Edward Yakop added a comment -

          This is a great patch.

          This would enable a more elegant way to handle AjaxRequestTarget#addComponent.
          If possible, please make this feature available for the next wicket 1.3.2 release.

          Show
          Edward Yakop added a comment - This is a great patch. This would enable a more elegant way to handle AjaxRequestTarget#addComponent. If possible, please make this feature available for the next wicket 1.3.2 release.
          Timo Rantalaiho made changes -
          Attachment Generic_EventBroadcaster_glued_in_Component.patch [ 12375780 ]
          Hide
          Timo Rantalaiho added a comment -

          This patch (Generic_EventBroadcaster_glued_in_Component.patch) adds the method public void broadcast(Class receiverType, Event event) directly to Component, along the lines suggested by Pekka Enberg (thanks!). Thus the event package is also moved from wicket-extensions to main wicket module.

          EventBroadcaster is now also made a non-enforced / pluggable singleton. There must be an easy way to intercept and inspect the event broadcasting in unit tests. This solution provides it in a very straight forward, if not eloquent, way.

          Against revision 628453 (Sun Feb 17 2008).

          Show
          Timo Rantalaiho added a comment - This patch (Generic_EventBroadcaster_glued_in_Component.patch) adds the method public void broadcast(Class receiverType, Event event) directly to Component, along the lines suggested by Pekka Enberg (thanks!). Thus the event package is also moved from wicket-extensions to main wicket module. EventBroadcaster is now also made a non-enforced / pluggable singleton. There must be an easy way to intercept and inspect the event broadcasting in unit tests. This solution provides it in a very straight forward, if not eloquent, way. Against revision 628453 (Sun Feb 17 2008).
          Timo Rantalaiho made changes -
          Attachment Generic_EventBroadcaster.patch [ 12374271 ]
          Timo Rantalaiho made changes -
          Attachment Generic_EventBroadcaster.patch [ 12375765 ]
          Hide
          Timo Rantalaiho added a comment -

          Freshers version that also handles the Page itself if it implements the required receiver interface

          Show
          Timo Rantalaiho added a comment - Freshers version that also handles the Page itself if it implements the required receiver interface
          Hide
          Timo Rantalaiho added a comment -

          Thanks for the improvement, Matt! That should be easy enough to add, easiest way probably by making the event handler method to return something like the CONTINUE_TRAVERSAL / STOP TRAVERSAL of IVisitor.

          In our software, we have used very specialised event types, and then the children would typically not directly receive the event at all in the scenario you describe. The children can anyway receive other types of events.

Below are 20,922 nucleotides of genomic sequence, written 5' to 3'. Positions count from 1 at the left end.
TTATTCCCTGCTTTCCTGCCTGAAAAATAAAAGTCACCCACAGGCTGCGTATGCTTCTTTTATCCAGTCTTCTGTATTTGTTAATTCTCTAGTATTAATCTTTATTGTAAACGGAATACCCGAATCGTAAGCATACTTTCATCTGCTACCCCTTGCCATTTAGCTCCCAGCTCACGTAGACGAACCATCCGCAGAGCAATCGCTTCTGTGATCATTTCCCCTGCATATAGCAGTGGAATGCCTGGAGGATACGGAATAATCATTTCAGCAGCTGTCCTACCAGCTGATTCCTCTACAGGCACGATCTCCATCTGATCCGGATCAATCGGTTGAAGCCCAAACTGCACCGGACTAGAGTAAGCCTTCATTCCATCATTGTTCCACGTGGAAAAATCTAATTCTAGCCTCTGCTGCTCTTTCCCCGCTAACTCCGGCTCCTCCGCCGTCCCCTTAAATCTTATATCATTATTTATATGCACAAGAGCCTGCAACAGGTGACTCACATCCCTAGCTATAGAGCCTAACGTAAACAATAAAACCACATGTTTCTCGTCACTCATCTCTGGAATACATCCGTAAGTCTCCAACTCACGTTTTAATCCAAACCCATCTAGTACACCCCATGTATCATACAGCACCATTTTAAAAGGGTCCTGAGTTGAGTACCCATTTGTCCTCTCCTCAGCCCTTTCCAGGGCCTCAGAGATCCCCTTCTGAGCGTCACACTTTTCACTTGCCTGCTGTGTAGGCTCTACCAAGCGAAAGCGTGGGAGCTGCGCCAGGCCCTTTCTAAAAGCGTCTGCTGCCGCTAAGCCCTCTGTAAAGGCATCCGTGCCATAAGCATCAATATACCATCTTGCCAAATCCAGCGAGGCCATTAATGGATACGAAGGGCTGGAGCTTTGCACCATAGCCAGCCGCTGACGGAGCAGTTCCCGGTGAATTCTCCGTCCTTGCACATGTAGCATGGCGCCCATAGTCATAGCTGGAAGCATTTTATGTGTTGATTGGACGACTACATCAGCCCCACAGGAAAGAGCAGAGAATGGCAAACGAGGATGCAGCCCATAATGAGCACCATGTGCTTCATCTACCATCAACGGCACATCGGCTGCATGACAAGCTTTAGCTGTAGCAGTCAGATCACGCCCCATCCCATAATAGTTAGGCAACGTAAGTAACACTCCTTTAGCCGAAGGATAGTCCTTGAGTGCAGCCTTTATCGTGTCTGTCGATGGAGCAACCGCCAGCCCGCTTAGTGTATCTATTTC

Show
          Timo Rantalaiho added a comment - Thanks for the improvement, Matt! That should be easy enough to add, easiest way probably by making the event handler method to return something like the CONTINUE_TRAVERSAL / STOP TRAVERSAL of IVisitor. In our software, we have used very specialised event types, and then the children would typically not directly receive the event at all in the scenario you describe. The children can anyway receive other types of events.
          Hide
          Matt Clark added a comment -

          Timo - Great patch. We have done something similar in our app (http://www.nabble.com/Updating-distant-%28unrelated%29-components-via-Ajax-when-a-shared-model-changes-to13165777.html#a13165777), although I like your approach better.

          The one suggestion I would make is that you allow the event receivers to signal that traversal should not go deeper. This became important in our use case because you would have a parent add itself to the target, and then the child would add itself. When the parent re-rendered the child was removed from the page hierarchy, and by the time it got to render the child it was no longer part of the page. If the parent knows that it is going to completely re-compose its descendant hierarchy, then it can signal to the event broadcaster to stop traversala t that point. I hope that was a clear enough description.

          Show
          Matt Clark added a comment - Timo - Great patch. We have done something similar in our app ( http://www.nabble.com/Updating-distant-%28unrelated%29-components-via-Ajax-when-a-shared-model-changes-to13165777.html#a13165777 ), although I like your approach better. The one suggestion I would make is that you allow the event receivers to signal that traversal should not go deeper. This became important in our use case because you would have a parent add itself to the target, and then the child would add itself. When the parent re-rendered the child was removed from the page hierarchy, and by the time it got to render the child it was no longer part of the page. If the parent knows that it is going to completely re-compose its descendant hierarchy, then it can signal to the event broadcaster to stop traversala t that point. I hope that was a clear enough description.
          Igor Vaynberg made changes -
          Fix Version/s 1.4-M1 [ 12312523 ]
          Timo Rantalaiho made changes -
          Field Original Value New Value
          Attachment Generic_EventBroadcaster.patch [ 12374271 ]
          Hide
          Timo Rantalaiho added a comment -

          Against revision 616446 (Tue Jan 29th 2008)

          Show
          Timo Rantalaiho added a comment - Against revision 616446 (Tue Jan 29th 2008)
          Timo Rantalaiho created issue -

            People

            • Assignee:
              Igor Vaynberg
              Reporter:
              Timo Rantalaiho
            • Votes:
              15 Vote for this issue
              Watchers:
              16 Start watching this issue

              Dates

              • Created:
                Updated:
                Resolved:

                Development